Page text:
Fr David's Sermon
2nd November 2008
I’d like to start by reading a short passage from St. Augustine’s Confessions – his account of the death of his mother, St. Monica.
It’s a good story for All Saints’ tide because it suggests the nature of our Christian relationship with our departed loved ones. The key concern is as to where they are. Clearly they are not here. All that remains is a shell, their bodies, buried or cremated, dust & ashes.
Like me, you’ll have noticed the sad growth in recent years of wayside shrines. Flowers are tied to lamp posts or left by the side of the road to mark the spot of a fatal accident with all its accompanying grief & horror. It is a phenomenon that many date to the death of the late Diana when the British stiff-upper lip finally began to quiver releasing an emotional flood. I suspect it is simply a revival of something more ancient, pre-Christian even. Human beings have long marked the spot where something significant happened with shrines & stories.
What is being marked now is the place of death; as well or instead of the place of burial. It suggests the complete separation of death & life in a post-Christian society. No longer can we nod to granny in her grave as we walk through the churchyard to worship, or a least not often. We certainly visit the graves of our relatives for a picnic on the Day of the Dead as in many Latin countries.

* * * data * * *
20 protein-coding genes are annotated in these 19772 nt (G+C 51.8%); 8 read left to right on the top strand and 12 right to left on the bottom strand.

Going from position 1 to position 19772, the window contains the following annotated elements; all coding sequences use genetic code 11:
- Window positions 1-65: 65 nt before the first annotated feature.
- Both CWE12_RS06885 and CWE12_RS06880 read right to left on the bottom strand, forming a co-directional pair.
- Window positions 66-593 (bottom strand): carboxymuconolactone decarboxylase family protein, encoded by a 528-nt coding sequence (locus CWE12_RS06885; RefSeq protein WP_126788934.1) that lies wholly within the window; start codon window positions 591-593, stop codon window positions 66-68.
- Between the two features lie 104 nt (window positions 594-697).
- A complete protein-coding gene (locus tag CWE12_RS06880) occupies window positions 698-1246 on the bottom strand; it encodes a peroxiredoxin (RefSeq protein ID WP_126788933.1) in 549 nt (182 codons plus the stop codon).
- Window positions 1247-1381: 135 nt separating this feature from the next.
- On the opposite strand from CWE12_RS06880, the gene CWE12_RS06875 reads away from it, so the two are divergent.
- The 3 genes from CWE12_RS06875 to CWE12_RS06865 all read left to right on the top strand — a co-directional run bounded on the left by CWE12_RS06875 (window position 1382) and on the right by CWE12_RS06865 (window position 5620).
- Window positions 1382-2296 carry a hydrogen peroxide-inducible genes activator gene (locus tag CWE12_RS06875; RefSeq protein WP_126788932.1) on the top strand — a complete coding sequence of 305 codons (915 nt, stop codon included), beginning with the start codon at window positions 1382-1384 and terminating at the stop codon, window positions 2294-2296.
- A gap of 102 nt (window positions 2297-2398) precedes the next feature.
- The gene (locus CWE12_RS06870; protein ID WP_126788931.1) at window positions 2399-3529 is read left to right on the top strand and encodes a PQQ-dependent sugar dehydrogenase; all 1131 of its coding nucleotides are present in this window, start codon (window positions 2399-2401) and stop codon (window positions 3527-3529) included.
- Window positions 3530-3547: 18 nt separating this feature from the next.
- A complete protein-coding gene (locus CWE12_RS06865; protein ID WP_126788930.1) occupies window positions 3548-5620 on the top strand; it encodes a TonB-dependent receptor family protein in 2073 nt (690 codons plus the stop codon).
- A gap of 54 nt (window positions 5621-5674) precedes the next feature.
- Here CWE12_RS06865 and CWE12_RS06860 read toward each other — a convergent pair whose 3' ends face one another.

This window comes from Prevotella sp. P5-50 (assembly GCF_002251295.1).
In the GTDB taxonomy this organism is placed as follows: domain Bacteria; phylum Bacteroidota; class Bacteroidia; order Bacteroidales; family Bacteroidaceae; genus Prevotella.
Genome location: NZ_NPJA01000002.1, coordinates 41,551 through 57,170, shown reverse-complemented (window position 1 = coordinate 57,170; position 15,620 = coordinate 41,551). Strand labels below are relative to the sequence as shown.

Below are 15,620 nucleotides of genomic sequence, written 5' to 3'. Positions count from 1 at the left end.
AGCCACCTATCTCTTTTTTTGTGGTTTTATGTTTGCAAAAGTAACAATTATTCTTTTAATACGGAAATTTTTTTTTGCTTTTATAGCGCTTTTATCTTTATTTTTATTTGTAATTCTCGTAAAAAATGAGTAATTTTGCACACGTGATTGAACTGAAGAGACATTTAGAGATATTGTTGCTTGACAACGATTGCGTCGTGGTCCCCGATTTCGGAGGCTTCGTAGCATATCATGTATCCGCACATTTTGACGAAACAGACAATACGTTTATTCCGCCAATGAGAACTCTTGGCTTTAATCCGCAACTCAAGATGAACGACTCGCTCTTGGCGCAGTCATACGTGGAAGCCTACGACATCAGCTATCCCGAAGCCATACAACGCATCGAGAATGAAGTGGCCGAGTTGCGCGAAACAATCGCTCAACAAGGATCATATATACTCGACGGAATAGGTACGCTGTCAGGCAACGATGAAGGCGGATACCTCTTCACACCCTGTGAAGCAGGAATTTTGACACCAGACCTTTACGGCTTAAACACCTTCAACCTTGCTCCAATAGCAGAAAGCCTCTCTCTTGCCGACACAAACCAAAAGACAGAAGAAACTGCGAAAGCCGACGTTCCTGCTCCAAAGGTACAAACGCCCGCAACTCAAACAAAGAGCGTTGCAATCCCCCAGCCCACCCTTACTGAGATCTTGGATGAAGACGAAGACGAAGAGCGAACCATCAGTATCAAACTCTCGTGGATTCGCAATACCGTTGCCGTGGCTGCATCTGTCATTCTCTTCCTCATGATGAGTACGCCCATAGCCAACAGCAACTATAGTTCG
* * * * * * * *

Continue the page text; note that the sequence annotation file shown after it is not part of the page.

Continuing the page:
St. Monica died in the Fourth Century in a society that was still pagan. Like us her sons were concerned about where there mother should die & be buried. Monica gives a different Christian perspective to her now Christian son Augustine & his brother:-
‘Bury me anywhere, don’t worry about that. I ask you only to remember me at the altar of the Lord wherever you may be.’
That takes us back to our starting question. ‘How are we to relate to our departed loved ones & where are they?’ the answer paradoxically is here, here at the altar of God. Here we are in touch, in communion. When we receive the body & blood of Christ we become part of the communion of saints, that vast number of Christian people, living and departed.
It is this truth that we celebrate today, All Saints’, the feast of all Christians. The places where our loved ones died and where their mortal remains lie are important. More important is that we should remember them whenever we come to the altar of God, knowing ourselves to be one with them in Christ.
St. Monica’s words, delivered to us through her son St Augustine more than a millennium & a half ago are a moving reminder of the truth of faith.
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Comments about this site or problems? Contact Webmaster (Colin Richards) at email@example.com Last updated 28/11/2008 18:30 Author: David Shepherd